NFL preview 2014: San Diego Chargers

Philip Rivers was reborn under Ken Whisenhunt last season. But can he keep that going with his favourite offensive guru? (Gregory Bull/AP)
August 29, 2014, 9:30 AM

Sportsnet is breaking down everything you need to know about each of the 32 teams—including why you should or shouldn’t be rooting for them this season—in the month leading up to NFL kickoff on Sept. 4. Today, the San Diego Chargers.

Last year’s record: 9-7

Coach: Mike McCoy

2014 is about… Keeping this thing going. This time last year, Philip Rivers was on the decline, Ryan Mathews (RB) was a perpetually injured disappointment, the receiving corps was either hurt or ineffective and the defence was aging rapidly. There were hopes, but little basis for them. But Ken Whisenhunt revived Rivers, Mathews stayed healthy, Keenan Allen was a revelation and Manti Te’o (ILB) and Melvin Ingram (OLB) gave the defence some young pieces to build on. Suddenly things are looking up.

Core players: Philip Rivers (QB), Eric Weddle (S), Keenan Allen (WR), Donald Butler (LB)

But they lost… Not a lot of consequence–on the field, at least. The Chargers’ biggest loss was probably Whisenhunt, who rebuilt the offence and then promptly departed for Tennessee to take a head coaching gig. Under Whisenhunt, the Chargers improved from the NFL’s 31st-ranked offence to its fifth-best. A dramatic turnaround to say the least. McCoy has to hope that the system works without its architect and that Rivers has internalized enough of it to run it on his own.

Yeah, but they got… They didn’t lose much, and they didn’t make many additions, either. Brandon Flowers (CB) arrives to hopefully regain the form he lost under the Chiefs defensive system. He’s a former Pro Bowler and could obviously help the secondary. In the hopes of keeping their excellent ground game humming, San Diego also added former Colt Donald Brown (RB). He’s not extremely flashy, but basically outplayed Trent Richardson in Indy last year and is more than capable of giving Mathews some much needed breathers. He’s also the source of the Chargers biggest off-season upgrade–at the Internet Meme position (more on that in a minute).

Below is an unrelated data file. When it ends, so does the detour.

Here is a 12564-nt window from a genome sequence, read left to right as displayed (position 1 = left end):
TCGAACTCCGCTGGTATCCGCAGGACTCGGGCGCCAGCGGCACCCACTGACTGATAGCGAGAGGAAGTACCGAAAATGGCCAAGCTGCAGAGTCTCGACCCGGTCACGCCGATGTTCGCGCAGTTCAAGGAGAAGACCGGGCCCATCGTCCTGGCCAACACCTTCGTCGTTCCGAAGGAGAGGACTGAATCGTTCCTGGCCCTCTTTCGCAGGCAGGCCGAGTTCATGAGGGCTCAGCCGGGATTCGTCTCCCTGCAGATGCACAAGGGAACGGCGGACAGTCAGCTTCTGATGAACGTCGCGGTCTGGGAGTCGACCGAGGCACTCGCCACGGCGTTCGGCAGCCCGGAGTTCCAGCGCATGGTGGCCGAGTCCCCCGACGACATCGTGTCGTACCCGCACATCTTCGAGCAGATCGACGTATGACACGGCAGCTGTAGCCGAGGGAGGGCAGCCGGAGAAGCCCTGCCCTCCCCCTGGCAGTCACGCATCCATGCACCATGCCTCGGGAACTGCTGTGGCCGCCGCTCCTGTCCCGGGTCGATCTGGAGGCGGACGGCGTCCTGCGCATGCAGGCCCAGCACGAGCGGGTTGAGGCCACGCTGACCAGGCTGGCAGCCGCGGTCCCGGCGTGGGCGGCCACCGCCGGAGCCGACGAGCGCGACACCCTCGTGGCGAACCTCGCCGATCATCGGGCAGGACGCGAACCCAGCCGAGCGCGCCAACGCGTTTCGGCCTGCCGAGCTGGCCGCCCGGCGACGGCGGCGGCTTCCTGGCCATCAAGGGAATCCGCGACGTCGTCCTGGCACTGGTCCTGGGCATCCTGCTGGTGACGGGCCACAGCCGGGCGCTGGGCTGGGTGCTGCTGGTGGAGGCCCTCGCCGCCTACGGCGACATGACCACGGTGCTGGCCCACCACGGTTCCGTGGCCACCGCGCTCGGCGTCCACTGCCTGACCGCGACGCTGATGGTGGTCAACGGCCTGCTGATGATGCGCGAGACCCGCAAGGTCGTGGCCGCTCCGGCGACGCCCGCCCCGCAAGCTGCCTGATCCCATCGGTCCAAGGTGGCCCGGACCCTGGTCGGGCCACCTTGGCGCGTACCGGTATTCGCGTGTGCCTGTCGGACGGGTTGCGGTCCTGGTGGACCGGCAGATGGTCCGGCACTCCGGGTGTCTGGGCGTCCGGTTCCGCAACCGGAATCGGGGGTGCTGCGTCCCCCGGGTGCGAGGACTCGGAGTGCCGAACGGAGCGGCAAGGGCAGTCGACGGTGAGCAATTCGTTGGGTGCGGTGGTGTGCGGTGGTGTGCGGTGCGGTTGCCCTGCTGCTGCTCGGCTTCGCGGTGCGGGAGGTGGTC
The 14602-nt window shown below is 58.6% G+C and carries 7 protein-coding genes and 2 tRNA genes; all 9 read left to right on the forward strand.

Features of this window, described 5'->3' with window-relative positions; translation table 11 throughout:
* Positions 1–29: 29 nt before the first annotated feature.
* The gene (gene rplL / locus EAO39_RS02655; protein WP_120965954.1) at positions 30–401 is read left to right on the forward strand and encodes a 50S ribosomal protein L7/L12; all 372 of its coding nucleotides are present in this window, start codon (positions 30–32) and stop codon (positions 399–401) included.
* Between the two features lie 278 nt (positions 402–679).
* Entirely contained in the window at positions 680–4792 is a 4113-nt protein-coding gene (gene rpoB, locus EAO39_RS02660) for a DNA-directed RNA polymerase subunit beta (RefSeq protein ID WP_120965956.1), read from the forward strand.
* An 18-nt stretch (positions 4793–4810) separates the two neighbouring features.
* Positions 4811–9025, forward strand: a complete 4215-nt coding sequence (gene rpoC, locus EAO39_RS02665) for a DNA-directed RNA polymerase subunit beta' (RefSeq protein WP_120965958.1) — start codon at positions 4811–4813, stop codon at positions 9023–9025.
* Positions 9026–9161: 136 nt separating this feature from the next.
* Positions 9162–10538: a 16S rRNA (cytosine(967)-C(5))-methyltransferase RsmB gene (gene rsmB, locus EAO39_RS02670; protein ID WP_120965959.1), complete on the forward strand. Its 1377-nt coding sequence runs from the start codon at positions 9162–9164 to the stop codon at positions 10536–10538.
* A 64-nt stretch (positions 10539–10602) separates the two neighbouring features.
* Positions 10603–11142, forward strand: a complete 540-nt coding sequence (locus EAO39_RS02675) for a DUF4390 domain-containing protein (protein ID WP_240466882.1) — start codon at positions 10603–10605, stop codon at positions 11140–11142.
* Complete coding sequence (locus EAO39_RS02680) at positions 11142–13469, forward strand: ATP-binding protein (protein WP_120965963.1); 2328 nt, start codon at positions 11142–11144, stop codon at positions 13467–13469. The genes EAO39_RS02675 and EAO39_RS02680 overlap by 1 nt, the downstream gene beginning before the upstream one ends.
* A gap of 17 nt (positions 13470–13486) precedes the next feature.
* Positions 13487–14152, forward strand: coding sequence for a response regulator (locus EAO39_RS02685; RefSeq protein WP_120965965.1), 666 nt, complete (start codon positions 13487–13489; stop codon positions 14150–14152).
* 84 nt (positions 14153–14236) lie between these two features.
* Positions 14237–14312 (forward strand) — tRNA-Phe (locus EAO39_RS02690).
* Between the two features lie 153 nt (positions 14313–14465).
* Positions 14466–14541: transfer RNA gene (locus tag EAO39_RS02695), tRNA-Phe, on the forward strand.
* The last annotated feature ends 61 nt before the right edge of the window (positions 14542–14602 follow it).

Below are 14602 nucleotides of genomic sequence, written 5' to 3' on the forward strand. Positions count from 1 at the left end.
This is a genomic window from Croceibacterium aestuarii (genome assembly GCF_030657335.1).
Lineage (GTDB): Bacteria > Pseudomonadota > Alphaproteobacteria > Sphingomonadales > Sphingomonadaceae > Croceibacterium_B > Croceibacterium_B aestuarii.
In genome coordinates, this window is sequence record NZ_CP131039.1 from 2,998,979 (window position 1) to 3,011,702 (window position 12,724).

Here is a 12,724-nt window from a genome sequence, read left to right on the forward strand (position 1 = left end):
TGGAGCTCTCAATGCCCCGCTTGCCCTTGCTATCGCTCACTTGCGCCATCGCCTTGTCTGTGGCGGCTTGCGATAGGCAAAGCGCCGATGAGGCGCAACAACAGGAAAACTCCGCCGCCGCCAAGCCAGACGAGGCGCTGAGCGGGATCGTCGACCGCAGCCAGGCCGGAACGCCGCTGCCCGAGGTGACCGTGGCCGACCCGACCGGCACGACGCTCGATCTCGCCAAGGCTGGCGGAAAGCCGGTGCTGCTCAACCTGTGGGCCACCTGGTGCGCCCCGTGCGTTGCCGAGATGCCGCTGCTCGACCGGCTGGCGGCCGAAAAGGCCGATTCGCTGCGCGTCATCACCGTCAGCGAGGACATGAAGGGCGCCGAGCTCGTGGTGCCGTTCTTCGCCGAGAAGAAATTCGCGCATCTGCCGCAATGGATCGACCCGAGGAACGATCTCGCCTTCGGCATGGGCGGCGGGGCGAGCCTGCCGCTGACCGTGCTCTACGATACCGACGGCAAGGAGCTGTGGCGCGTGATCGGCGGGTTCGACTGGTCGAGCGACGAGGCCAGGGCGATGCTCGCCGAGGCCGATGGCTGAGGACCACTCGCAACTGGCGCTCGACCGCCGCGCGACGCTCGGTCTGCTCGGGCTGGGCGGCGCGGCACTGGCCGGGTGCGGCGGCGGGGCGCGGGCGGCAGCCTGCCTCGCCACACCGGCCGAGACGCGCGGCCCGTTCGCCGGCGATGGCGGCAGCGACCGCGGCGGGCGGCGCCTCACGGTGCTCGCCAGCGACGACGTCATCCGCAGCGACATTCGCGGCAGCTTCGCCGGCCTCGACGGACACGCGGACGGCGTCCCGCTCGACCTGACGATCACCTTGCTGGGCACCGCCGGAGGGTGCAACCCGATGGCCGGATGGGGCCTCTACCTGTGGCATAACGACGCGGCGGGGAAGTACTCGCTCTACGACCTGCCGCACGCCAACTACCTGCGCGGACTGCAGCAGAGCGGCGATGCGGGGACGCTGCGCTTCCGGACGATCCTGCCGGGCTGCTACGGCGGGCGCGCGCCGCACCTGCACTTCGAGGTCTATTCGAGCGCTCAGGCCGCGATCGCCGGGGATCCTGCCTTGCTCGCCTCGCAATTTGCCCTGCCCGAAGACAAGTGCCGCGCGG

Growing from within: This is where the real improvement should come. Ingram missed most of last year with a torn ACL, but when he got back into game shape toward the end of the year, he showed signs of being a dominant pass rusher. He’ll get some more help in the form of DL/LB Jeremiah Attaochu, and together they could terrorize opposing QBs for years to come. On offence, the Chargers can’t realistically hope for more from Allen, who turned in a superb rookie season. But as Antonio Gates (TE) winds his career down, Ladarius Green seems to be winding his up—the lanky six-foot-six, 240-lb. tight end has the speed and hands to be almost uncoverable downfield. He flashed lots of promise in limited snaps in 2013 and improved as the season moved along.

Why this team? Because they are the exact sort of motley-but-successful crew they make movies about. Rivers is the super-intense QB who never swears. Allen is the hotshot rookie who could change everything. Gates and Dwight Freeney (OLB) are the grizzled veterans dispensing football wisdom. Te’o is the kid who had that fake girlfriend that turned out to be a dude and then he pretended “she” was dead and it turned into a thing—he’d be the protagonist, obviously, played by a slimmed down Jonah Hill perhaps. Ingram and Attaochu are the frat boys who love to party and sack QBs. And Mike McCoy is the look-I’m-a-cool-guy-too head coach who loves wearing visors and can’t stop telling stories about how he used to coach Peyton Manning. Oh, and they have the prettiest uniforms in the NFL, too.

Why not? Mainly because all that fun stuff could be a mirage. Like, a total one-season blip. Before Whisenhunt arrived, Rivers had put up back-to-back seasons of mediocre and bad quarterbacking. Ingram has already battled serious injury. Te’o looked lost at times his rookie year—and that could be an adjustment period, but he also could simply not be fast enough for the NFL, as many scouts said before he was drafted. Gates and Freeney could easily have nothing left in the tank, it would shock nobody if Mathews went down with another injury and Ladarius Green is promising—but it’s still mostly just promise at this point. It’s always dangerous to judge a team based on a season where everything that could have gone right, did.

Perfect for fans of… Cool uniforms, gorgeous weather and just generally being chill and enjoying football. Honestly, it’s a shame the Chargers no longer employ Charlie Whitehurst—his look basically made him a mascot for Chargers football.

How much hope? 7/10. There will be challenges this season, but for the first time in a while it seems the Chargers have enough talent at different positions to compensate for an unfortunate break or two. And they’re younger than they’ve been in a while. That always makes it easier to dream big.

Will you be mocked for front-running? Nope. You might get ribbed a little bit for jumping back on the bandwagon of a team as soon as they show signs of life—but man, the Chargers were third in the division and will be fighting tooth and nail for a playoff spot this year, too. This ain’t front-running, it’s a genuine rooting interest.

A Meme To Remember: Oh, Donald Brown. You can say goodbye to Peyton Manning. You can be as quietly effective as you like. You can run to the West Coast. You can say all the right things. But you’ll always be “Dammit Donald” to us.

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